Review: Pax


Pax by Sara Pennypacker. 9780062377012. 2016. Gr 4-7.

Lately, I have had a string of books I have started reading, but that have failed to “grab me” right away. I am one of those people who usually just plows through, thinking a book is bound to get better (I am also one who would never walk out of a movie, no matter how bad it is. Or ask for directions; I think I will know where I am if I just “get over that next hill”). So many people I talk to about books have no problem abandoning a book that hasn’t grabbed them within a certain number of pages. I am starting to agree, but I digress!

Thankfully, Pax grabs you from the very first pages. Pax is told in short chapters, of which the narrator alternates between Pax (a fox), and Peter (a boy). Tension fills the first pages, where we read that the fox is confused and sensing anxiety; the boy is distraught and crying. Pax and Peter have been inseparable since Pax was an abandoned runt, but now that unthinkable has happened…they are separated, and it is Peter who now abandons Pax.

We learn that war has torn the unnamed country, and Peter’s father is going off to fight, so Peter must go far away to stay with his grandfather. These circumstances mean that Pax can no longer be Peter’s pet and companion. It is heartwrenching, but Peter quickly realizes he can’t be without Pax. He leaves his grandfather a note and steals of in the night to trek the long distance to reunite himself with his fox.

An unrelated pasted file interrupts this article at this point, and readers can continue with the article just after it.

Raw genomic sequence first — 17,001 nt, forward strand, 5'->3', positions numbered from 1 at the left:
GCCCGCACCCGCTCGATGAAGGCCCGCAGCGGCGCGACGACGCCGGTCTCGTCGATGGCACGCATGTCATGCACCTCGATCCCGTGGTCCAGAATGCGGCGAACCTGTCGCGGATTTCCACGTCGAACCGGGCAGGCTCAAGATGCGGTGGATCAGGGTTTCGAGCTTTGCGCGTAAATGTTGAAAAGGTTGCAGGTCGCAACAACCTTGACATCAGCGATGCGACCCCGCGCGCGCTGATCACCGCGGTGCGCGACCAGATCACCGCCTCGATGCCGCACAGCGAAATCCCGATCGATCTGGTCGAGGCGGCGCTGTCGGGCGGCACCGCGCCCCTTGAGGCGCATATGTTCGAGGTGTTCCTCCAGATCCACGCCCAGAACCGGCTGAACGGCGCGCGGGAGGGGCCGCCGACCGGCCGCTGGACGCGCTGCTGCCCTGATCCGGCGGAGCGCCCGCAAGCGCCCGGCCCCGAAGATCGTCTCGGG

Both Pax and Peter have their share of adventures during their time apart. Pax is dealing with being in the wild for the first time in his life. He encounters other foxes, who receive him with suspicion. He needs to find food on his own, which is another new experience. Meanwhile, Peter is “alone in the wild” in his own way. He finds difficulty in his long journey, facing exposure to the harsh elements and encountering suspicious people along the way who may put his trek in jeopardy. An accident that results in a broken bone further jeopardizes Peter and Pax reuniting.

But allies are made as well. Peter finds Vola, a flawed but kind war veteran who leads a reclusive life. Pax , too, finds reciprocated kindness from the forest foxes he finds. In just one of the many life lessons woven into the story, readers see that connection matters. Both Vola and a fox that Pax comes to know as Bristle play integral parts in Peter and Pax finding their way.

Pax is a beautiful and ugly book. It shows the power of relationships, and the horrible costs of war. It explores the line between being wild and tame. In short, it is wonderful.

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